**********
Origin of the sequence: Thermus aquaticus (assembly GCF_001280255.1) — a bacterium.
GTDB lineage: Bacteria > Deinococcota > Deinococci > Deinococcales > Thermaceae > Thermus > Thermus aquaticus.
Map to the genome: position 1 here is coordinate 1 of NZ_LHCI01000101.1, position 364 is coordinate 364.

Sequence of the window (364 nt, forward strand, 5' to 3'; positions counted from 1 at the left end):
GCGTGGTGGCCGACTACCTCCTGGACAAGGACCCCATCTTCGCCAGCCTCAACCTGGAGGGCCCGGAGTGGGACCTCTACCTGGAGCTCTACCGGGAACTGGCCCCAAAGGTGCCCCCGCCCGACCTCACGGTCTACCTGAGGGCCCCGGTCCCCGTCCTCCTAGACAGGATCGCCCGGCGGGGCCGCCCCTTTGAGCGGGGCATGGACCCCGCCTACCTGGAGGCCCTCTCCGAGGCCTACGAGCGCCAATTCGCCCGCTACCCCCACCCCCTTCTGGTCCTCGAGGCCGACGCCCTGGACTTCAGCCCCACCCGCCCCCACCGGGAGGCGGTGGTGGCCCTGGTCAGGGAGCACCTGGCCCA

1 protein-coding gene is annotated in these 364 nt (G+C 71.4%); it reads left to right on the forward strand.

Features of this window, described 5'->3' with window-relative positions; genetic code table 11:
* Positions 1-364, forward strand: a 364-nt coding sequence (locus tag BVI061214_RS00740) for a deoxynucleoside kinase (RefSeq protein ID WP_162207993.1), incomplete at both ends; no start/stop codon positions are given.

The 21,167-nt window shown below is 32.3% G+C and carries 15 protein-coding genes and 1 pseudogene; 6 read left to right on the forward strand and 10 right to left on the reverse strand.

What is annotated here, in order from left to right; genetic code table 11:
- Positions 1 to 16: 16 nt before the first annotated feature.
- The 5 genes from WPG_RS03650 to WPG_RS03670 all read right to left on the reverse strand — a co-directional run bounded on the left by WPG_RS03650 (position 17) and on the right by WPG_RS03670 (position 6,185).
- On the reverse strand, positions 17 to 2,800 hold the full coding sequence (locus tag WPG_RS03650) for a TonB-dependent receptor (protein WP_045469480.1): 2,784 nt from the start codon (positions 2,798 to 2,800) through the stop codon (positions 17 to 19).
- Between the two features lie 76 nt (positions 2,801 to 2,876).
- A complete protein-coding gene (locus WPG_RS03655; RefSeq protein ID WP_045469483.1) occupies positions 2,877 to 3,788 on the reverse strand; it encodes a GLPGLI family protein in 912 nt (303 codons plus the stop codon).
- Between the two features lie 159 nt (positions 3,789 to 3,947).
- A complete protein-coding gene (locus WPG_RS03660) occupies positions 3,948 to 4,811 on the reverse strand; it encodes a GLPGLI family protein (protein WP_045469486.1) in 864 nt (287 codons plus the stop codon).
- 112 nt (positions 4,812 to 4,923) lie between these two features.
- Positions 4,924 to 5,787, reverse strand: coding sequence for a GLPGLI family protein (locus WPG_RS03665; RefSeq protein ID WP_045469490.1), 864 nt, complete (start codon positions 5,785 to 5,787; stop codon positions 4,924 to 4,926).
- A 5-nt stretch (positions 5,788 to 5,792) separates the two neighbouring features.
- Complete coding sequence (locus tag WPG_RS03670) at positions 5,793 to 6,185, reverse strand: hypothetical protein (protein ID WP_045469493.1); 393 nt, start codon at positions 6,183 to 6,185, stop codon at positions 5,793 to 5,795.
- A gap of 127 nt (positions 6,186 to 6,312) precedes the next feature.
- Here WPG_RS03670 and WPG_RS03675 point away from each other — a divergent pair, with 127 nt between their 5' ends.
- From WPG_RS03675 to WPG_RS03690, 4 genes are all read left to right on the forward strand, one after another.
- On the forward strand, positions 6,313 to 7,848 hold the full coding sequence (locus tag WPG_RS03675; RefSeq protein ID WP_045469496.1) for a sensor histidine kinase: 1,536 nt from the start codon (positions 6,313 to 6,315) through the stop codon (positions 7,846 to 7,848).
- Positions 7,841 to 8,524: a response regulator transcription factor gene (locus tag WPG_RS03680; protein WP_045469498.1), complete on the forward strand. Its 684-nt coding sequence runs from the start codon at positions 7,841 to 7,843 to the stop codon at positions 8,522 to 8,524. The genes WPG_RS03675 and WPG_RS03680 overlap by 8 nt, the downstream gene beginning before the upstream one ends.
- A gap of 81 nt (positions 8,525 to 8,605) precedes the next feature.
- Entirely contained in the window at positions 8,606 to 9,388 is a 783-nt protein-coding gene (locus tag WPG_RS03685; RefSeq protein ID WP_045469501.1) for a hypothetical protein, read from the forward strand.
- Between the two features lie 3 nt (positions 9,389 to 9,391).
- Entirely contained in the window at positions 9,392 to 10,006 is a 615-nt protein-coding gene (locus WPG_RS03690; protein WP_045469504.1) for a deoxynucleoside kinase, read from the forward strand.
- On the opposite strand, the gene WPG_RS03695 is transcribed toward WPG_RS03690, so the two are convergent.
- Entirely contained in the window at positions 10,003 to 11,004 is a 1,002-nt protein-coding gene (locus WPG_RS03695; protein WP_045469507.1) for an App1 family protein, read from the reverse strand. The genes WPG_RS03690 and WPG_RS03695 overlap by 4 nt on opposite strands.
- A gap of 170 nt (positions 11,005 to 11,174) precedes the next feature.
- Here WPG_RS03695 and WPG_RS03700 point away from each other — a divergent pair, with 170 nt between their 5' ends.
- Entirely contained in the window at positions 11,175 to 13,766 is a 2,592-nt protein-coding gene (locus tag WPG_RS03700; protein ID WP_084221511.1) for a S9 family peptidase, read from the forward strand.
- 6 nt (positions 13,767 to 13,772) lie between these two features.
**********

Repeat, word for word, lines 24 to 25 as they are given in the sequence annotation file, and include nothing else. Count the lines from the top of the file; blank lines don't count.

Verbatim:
- From WPG_RS03675 to WPG_RS03690, 4 genes are all read left to right on the forward strand, one after another.
- On the forward strand, positions 6,313 to 7,848 hold the full coding sequence (locus tag WPG_RS03675; RefSeq protein ID WP_045469496.1) for a sensor histidine kinase: 1,536 nt from the start codon (positions 6,313 to 6,315) through the stop codon (positions 7,846 to 7,848).